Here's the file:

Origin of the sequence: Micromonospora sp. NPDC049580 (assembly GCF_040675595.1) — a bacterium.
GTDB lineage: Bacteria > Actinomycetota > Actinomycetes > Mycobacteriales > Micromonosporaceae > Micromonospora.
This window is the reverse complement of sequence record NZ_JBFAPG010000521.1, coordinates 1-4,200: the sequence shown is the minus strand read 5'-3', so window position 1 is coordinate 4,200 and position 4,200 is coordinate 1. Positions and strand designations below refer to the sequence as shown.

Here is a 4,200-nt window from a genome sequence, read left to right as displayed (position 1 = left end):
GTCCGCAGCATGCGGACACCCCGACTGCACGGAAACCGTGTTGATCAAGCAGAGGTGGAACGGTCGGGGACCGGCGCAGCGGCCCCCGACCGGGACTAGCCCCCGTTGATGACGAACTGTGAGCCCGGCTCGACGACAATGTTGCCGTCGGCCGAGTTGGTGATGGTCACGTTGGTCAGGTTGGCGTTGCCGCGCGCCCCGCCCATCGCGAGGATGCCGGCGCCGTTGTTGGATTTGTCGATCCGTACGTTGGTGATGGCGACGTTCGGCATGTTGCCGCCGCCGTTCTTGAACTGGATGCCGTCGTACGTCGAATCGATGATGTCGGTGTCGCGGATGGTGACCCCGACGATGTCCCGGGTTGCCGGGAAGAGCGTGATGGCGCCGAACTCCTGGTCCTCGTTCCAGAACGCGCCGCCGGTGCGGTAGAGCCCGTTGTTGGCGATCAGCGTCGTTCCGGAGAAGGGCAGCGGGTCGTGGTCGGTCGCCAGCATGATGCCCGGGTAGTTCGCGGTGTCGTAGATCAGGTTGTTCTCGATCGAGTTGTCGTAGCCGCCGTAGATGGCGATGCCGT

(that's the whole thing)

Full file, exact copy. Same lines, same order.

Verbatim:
Origin of the sequence: Micromonospora sp. NPDC049580 (assembly GCF_040675595.1) — a bacterium.
GTDB lineage: Bacteria > Actinomycetota > Actinomycetes > Mycobacteriales > Micromonosporaceae > Micromonospora.
This window is the reverse complement of sequence record NZ_JBFAPG010000521.1, coordinates 1-4,200: the sequence shown is the minus strand read 5'-3', so window position 1 is coordinate 4,200 and position 4,200 is coordinate 1. Positions and strand designations below refer to the sequence as shown.

Here is a 4,200-nt window from a genome sequence, read left to right as displayed (position 1 = left end):
GTCCGCAGCATGCGGACACCCCGACTGCACGGAAACCGTGTTGATCAAGCAGAGGTGGAACGGTCGGGGACCGGCGCAGCGGCCCCCGACCGGGACTAGCCCCCGTTGATGACGAACTGTGAGCCCGGCTCGACGACAATGTTGCCGTCGGCCGAGTTGGTGATGGTCACGTTGGTCAGGTTGGCGTTGCCGCGCGCCCCGCCCATCGCGAGGATGCCGGCGCCGTTGTTGGATTTGTCGATCCGTACGTTGGTGATGGCGACGTTCGGCATGTTGCCGCCGCCGTTCTTGAACTGGATGCCGTCGTACGTCGAATCGATGATGTCGGTGTCGCGGATGGTGACCCCGACGATGTCCCGGGTTGCCGGGAAGAGCGTGATGGCGCCGAACTCCTGGTCCTCGTTCCAGAACGCGCCGCCGGTGCGGTAGAGCCCGTTGTTGGCGATCAGCGTCGTTCCGGAGAAGGGCAGCGGGTCGTGGTCGGTCGCCAGCATGATGCCCGGGTAGTTCGCGGTGTCGTAGATCAGGTTGTTCTCGATCGAGTTGTCGTAGCCGCCGTAGATGGCGATGCCGT